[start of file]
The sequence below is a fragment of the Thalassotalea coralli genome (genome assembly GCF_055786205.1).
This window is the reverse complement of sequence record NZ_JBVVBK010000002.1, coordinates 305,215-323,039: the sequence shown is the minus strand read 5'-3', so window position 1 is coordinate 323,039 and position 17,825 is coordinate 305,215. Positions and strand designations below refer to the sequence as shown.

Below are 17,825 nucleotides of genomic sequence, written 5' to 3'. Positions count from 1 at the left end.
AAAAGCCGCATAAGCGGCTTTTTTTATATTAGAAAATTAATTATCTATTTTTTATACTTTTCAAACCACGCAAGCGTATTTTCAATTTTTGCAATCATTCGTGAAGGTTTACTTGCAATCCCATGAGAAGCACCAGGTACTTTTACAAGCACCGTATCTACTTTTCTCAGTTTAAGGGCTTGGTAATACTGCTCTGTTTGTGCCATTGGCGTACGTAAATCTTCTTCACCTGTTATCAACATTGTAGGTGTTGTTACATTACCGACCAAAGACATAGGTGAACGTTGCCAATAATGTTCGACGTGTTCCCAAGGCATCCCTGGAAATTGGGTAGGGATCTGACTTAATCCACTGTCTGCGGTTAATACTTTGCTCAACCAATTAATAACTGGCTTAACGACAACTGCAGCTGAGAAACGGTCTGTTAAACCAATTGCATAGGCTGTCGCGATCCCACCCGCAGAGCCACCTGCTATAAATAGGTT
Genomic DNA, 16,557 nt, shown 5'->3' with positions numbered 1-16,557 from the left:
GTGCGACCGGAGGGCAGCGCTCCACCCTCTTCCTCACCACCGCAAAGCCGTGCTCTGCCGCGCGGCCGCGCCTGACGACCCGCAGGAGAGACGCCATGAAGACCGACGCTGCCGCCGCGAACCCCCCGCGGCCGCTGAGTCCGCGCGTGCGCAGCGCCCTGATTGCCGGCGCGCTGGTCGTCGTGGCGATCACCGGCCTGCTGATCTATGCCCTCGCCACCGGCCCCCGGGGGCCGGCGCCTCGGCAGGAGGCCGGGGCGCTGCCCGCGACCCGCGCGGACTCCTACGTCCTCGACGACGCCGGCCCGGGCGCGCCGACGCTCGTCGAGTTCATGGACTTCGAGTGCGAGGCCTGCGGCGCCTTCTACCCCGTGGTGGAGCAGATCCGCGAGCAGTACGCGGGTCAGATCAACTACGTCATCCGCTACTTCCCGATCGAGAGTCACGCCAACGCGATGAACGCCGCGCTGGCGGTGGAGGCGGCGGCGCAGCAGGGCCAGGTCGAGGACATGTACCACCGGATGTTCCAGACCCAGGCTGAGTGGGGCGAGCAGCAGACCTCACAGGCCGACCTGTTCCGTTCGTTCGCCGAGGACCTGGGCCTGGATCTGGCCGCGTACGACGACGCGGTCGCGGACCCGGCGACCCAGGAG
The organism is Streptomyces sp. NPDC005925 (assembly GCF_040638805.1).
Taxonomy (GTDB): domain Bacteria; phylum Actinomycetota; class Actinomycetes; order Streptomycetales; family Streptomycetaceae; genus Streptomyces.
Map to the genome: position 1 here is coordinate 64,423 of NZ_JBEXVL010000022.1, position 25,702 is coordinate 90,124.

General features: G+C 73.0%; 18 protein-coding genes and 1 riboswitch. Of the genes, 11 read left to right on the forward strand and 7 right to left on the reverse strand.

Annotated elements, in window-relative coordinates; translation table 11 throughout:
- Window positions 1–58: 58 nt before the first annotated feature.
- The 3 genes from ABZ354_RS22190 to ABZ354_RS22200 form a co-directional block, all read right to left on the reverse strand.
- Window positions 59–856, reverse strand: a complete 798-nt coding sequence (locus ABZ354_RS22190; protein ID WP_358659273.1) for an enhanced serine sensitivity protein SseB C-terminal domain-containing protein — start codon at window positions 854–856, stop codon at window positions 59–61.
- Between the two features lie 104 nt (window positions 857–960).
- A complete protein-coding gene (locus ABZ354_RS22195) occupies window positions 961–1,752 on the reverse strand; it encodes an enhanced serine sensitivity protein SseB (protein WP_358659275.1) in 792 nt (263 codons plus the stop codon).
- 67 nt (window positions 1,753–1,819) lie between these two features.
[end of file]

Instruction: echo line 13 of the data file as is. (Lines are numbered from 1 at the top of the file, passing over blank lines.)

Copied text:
- The 3 genes from ABZ354_RS22190 to ABZ354_RS22200 form a co-directional block, all read right to left on the reverse strand.